Sunday, July 26, 2015

Learning to Draw

Nguyen Phan Chanh "Learning to Draw" Ink and Gouache on Silk mounted to board 

Nguyen Phan Chanh (1892-1984) was born in a rural village in Ha Tinh province (Nghë Tinh) in Vietnam.  He was raised in a family of Confucian scholars and at first intended to follow in the family footsteps, spending his young school years practicing calligraphy and drawing and studying traditional Chinese literature in order to pass the qualifying national exams. However, these exams, were abolished right before young Chanh was due to sit them. Instead he worked as a calligrapher and teacher for many years, and his mother sold his drawings in the local market. When word came of a newly established art school, the Ècole Nationale des Beaux-Arts de L’Indochine, now known as Vietnam University of Fine Arts, Chanh immediately applied. His application was successful despite the fact that he was at least a decade older than most of his classmates, and also came from a rural area (considered at that time a grave cultural disadvantage.) It is said that at school Chanh struggled with Western-style oil painting, but he had a natural and immediate feel for silk painting, a technique which uses ink, dye and gouache on stretched silk. After winning a painting prize in Paris in 1931 he went on to build a career as a teacher, eventually becoming an esteemed professor at his alma mater, Vietnam University of the Fine Arts.

Chanh was much praised for his National feeling. His daughter Nguyet Tu recalled, "My father's life is closely attached to rural Vietnam. His memories of the Vietnamese countryside are plentiful. If you see my father's work you will realize he's a painter of rural girls." ;-) It is true that almost all of his work concentrated on scenes of village life, and specifically on young women performing everyday tasks. He depicted his subjects in their ordinary activities with a kind of elegant, calm, reserve. His style employed a unique blend of simplification and stylization combined with a very Western observation-based verisimilitude. These lines from his diary seem to sum up his approach: "Going out painting at dawn, I usually walked along rivers and canals. Once, I passed by a girl washing vegetables at the water's edge, her white shirt and black trousers only half-glimpsed in the morning mist. It was dreamlike and really beautiful. And I always like misty, dreamlike and poetic scenes."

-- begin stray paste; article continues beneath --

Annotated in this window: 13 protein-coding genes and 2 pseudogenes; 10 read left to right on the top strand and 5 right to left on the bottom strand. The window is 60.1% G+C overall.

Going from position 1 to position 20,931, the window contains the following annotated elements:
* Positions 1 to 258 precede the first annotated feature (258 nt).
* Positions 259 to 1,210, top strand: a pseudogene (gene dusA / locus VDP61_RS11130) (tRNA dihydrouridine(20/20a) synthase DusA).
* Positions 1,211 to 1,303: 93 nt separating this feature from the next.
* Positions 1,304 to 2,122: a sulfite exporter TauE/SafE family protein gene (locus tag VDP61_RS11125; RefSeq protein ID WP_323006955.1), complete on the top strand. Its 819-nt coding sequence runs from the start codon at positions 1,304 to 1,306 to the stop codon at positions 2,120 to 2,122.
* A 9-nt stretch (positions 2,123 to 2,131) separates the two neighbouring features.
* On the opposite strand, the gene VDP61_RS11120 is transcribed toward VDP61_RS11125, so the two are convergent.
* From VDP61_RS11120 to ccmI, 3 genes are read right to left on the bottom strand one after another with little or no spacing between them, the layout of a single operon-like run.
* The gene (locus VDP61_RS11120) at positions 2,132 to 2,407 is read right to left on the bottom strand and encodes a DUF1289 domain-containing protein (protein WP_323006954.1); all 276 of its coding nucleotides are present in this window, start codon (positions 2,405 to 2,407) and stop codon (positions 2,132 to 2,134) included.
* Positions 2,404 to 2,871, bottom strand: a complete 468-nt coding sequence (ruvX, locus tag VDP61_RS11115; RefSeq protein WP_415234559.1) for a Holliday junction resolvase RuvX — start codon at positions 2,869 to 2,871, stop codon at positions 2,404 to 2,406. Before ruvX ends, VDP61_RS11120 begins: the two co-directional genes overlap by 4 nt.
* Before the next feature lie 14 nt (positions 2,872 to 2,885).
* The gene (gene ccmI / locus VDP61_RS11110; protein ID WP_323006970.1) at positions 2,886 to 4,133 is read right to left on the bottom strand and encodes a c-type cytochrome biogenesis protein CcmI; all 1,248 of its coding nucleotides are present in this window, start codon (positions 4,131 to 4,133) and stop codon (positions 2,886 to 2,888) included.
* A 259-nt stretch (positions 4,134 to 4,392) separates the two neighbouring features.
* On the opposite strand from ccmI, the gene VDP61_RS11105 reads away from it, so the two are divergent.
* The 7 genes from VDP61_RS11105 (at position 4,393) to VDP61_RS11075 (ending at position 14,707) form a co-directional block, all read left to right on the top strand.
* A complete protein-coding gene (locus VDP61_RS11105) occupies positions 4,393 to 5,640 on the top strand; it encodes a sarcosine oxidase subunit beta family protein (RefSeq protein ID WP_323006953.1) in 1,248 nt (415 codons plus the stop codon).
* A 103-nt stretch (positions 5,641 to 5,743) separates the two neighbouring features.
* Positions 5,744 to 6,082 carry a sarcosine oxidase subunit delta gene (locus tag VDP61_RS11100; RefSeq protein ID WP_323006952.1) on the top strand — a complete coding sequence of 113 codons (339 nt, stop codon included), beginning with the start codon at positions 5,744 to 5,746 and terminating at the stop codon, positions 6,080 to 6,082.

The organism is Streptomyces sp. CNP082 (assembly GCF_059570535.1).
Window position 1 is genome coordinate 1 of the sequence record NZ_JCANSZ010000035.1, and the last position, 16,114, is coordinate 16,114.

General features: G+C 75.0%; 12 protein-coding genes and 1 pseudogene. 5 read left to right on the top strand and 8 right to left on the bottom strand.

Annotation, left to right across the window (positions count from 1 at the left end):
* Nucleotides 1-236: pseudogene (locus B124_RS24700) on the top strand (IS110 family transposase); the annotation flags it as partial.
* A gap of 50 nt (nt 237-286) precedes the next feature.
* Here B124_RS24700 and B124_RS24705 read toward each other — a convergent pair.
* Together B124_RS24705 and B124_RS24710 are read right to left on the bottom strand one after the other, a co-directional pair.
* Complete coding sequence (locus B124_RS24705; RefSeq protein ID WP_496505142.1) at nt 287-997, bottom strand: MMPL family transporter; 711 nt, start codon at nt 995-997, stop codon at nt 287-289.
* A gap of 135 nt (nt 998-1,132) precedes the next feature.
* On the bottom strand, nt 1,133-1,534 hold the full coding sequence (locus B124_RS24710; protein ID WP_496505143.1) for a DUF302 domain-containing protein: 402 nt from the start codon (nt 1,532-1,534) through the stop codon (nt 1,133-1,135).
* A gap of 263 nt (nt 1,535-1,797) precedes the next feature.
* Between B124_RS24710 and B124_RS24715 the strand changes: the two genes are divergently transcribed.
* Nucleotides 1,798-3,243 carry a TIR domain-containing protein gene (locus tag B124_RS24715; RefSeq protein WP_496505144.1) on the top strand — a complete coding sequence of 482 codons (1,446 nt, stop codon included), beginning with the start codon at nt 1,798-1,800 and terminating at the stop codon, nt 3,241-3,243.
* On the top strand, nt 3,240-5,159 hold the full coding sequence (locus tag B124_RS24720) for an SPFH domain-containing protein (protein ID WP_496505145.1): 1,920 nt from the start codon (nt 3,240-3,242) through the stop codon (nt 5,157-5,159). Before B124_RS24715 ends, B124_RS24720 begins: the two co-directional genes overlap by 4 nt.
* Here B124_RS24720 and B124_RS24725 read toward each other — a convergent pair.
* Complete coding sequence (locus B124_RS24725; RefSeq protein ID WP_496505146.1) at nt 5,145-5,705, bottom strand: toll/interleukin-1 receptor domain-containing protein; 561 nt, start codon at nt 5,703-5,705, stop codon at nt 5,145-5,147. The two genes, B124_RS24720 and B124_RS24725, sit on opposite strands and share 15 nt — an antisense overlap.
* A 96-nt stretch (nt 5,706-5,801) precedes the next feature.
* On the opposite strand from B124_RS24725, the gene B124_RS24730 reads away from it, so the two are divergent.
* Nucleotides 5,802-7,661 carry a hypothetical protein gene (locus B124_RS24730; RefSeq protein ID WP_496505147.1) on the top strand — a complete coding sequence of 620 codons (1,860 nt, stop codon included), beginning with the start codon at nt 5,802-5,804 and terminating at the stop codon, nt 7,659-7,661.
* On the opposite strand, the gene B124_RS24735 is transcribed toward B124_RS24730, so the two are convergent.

Nguyen Phan Chanh became one of the most significant painters of Vietnamese modern art. When he passed away in 1984, his contribution to the artistic heritage of Vietnam was posthumously recognized with the highest award given to artists by the Socialist Republic of Vietnam: the Ho Chi Minh Prize in Literature and Art.

Tuesday, July 21, 2015

The Little Woman

Martha Miller "The Little Woman" 1984  Private Collection
Maine-based artist Martha Miller attempts to dig down into the archetypal characteristics of her portrait subjects, using whatever means she deems most helpful, often including in the work certain telling details of the individual's surroundings and activities. In her engaging self-portrait, "the Little Woman", Miller has painted herself reflected in the shiny metal side of an old-school style iron, surrounded both by art supplies and domestic equipment; we see a tube of paint and also a glowingly in-use toaster, perched on the left. Miller recounts: "I did this self portrait in a painting class at USM in Gorham, Maine, in the fall of 1984 when I was 30. I was an at home Mom with 5 young children, aged 10 and under, desperate to paint and starved for time to create art." Like many artists who work at home and care for children and/or elders, Miller squeezed her art work in when she could and just never stopped. The title is ironically endearing, symbolizing how the artist's busy domestic life was necessarily diminishing yet clearly not extinguishing her artistic fire.

A mother of 5, grandmother of 5, and professor through Continuing Studies at Maine College of Art, Miller has consistently shown her work over the years in such venues as the University of New England in Biddeford, Maine and the Center for Maine Contemporary Art in Rockland. Her website can be seen at: